Tommy John for Hanrahan

Sam Galanis
Contributing Writer

While acclaimed orthopedic surgeon Dr. James Andrews was performing the surgery on Joel Hanrahan’s torn flexor tendon earlier Thursday, he found he had a bit more work to do. Yup, it’s what everyone said might happen: Tommy John surgery.

To give you a little science lesson, with Tommy John surgery, the ulner collateral ligament in the elbow is completely replaced with a tendon from somewhere else in the body, usually from the forearm, hamstring, hip, knee, or foot. So because your body is (sort of) growing a new tendon, recovery time is much longer. Hanrahan will be out for at least 12 months.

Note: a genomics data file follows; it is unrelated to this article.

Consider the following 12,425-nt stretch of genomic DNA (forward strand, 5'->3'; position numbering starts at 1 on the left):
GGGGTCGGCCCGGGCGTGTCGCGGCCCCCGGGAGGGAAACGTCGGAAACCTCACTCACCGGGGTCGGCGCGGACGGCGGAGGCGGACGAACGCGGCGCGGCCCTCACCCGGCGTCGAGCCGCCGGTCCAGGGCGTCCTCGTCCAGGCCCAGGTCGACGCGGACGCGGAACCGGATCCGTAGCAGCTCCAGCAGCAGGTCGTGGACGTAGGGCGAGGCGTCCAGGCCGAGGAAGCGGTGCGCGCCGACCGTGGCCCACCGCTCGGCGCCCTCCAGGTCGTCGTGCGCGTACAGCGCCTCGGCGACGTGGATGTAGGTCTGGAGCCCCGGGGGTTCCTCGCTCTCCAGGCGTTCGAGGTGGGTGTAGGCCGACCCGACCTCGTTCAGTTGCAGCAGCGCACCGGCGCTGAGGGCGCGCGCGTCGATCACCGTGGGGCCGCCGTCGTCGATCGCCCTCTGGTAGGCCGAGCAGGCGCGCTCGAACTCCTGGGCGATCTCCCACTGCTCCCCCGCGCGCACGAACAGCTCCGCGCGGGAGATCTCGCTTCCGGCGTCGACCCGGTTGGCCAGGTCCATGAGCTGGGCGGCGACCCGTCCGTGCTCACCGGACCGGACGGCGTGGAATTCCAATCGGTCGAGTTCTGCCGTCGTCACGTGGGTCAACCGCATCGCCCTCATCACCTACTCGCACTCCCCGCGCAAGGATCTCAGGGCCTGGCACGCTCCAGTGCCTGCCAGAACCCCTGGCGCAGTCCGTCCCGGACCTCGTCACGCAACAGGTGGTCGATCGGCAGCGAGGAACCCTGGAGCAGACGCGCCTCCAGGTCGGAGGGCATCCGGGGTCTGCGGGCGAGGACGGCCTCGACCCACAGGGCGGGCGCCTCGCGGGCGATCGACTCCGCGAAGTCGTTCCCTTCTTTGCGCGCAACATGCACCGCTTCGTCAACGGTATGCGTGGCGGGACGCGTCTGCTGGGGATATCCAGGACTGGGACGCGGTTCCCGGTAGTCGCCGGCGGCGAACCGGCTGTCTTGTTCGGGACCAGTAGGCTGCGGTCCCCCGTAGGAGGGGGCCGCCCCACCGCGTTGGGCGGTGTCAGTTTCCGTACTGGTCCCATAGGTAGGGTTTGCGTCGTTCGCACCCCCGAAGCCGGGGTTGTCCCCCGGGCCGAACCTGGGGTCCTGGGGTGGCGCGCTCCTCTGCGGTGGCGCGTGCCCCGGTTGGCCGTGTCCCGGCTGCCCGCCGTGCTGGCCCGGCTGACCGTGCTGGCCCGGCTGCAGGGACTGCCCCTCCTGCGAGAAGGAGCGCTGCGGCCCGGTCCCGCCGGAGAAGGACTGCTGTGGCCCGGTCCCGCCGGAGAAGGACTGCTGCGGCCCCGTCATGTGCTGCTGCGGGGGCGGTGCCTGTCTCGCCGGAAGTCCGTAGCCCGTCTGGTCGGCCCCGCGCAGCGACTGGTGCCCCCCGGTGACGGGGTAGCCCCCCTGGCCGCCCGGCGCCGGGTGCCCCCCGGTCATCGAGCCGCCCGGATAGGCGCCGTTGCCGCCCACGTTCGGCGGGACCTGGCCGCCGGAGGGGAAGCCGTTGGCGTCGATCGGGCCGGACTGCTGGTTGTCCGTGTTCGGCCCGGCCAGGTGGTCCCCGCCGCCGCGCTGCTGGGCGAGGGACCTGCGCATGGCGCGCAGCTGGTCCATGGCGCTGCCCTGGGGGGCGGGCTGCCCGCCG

Basically, Hanrahan is never coming back.

Okay, so I’m being dramatic. But Hanrahan did only sign a one-year contract with the Sox, so what happens after that year is still uncertain. Luckily, as opposed to the 1 in 100 chance of a full recovery that was predicted when the surgery was first performed in 1974, chances nowadays are somewhere around 83-percent.

Hanrahan probably won’t get to throw a ball for another few months in the recovery process though, so chances of any contract negotiations being made before then are not as good as his chance of a full recovery.

But according to this weird sideways photo on Hanrahan’s Instagram, he seems to be doing okay so far:

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